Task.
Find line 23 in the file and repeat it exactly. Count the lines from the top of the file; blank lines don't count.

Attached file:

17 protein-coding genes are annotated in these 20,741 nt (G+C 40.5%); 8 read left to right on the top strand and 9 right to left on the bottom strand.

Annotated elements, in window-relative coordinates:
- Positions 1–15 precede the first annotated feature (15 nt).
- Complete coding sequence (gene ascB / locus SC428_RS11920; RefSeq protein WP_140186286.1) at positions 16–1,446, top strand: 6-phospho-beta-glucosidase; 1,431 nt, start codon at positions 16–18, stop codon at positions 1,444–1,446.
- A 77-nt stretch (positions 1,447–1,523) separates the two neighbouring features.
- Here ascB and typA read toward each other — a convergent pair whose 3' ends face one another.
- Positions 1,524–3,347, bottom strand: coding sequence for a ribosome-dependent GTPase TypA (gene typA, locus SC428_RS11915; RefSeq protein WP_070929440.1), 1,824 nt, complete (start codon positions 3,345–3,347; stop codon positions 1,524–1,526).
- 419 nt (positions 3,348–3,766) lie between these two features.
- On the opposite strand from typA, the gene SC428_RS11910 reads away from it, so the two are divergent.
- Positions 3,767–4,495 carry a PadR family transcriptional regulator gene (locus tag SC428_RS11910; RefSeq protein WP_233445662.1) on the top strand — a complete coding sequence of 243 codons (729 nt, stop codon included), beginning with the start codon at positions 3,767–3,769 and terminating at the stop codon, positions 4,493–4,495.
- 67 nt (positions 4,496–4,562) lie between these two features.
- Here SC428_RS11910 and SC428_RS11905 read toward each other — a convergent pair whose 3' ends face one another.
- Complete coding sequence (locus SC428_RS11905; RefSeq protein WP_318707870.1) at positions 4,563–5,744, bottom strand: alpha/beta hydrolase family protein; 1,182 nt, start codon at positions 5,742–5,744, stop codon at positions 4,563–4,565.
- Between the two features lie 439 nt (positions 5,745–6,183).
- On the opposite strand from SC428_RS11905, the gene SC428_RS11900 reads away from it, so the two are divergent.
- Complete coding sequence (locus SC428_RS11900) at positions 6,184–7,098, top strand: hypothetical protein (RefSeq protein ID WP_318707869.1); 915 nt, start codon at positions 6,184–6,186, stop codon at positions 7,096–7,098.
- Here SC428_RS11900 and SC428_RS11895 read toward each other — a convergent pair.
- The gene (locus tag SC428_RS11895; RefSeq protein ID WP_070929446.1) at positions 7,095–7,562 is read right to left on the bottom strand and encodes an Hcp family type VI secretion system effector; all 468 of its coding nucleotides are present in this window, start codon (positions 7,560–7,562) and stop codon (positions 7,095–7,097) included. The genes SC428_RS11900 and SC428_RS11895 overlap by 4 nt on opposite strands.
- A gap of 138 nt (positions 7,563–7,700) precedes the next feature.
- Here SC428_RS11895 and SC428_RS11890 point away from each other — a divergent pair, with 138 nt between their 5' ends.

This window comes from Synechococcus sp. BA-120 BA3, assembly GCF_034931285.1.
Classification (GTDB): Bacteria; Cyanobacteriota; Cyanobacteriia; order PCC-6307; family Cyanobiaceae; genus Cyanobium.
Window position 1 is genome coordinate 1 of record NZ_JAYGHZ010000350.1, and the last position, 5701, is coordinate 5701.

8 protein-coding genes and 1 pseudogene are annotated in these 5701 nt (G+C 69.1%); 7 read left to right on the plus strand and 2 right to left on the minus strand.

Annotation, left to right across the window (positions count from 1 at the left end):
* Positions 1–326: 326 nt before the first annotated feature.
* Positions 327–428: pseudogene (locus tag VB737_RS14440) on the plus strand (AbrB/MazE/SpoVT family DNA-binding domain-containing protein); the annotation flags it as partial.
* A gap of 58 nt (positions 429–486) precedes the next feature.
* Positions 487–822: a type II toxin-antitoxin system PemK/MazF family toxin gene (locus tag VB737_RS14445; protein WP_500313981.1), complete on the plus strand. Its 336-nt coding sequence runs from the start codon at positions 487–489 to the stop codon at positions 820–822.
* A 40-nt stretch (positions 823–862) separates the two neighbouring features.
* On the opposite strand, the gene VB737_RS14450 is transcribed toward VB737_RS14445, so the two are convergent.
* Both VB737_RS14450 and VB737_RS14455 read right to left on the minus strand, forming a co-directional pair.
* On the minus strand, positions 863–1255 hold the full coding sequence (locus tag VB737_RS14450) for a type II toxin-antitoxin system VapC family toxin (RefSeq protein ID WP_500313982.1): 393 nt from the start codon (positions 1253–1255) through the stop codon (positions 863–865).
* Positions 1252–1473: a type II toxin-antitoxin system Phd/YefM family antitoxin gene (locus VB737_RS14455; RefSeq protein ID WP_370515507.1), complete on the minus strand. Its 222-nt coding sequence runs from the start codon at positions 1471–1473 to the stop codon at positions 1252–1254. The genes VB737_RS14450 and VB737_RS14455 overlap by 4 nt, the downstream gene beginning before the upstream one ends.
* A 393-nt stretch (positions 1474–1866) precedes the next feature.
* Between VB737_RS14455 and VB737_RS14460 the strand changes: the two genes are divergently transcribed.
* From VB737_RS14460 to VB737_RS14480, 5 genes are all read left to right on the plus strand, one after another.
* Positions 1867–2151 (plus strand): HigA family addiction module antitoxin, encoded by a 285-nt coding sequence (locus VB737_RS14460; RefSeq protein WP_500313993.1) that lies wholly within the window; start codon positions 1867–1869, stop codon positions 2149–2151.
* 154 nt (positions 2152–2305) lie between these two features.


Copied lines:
Window position 1 is genome coordinate 1 of record NZ_JAYGHZ010000350.1, and the last position, 5701, is coordinate 5701.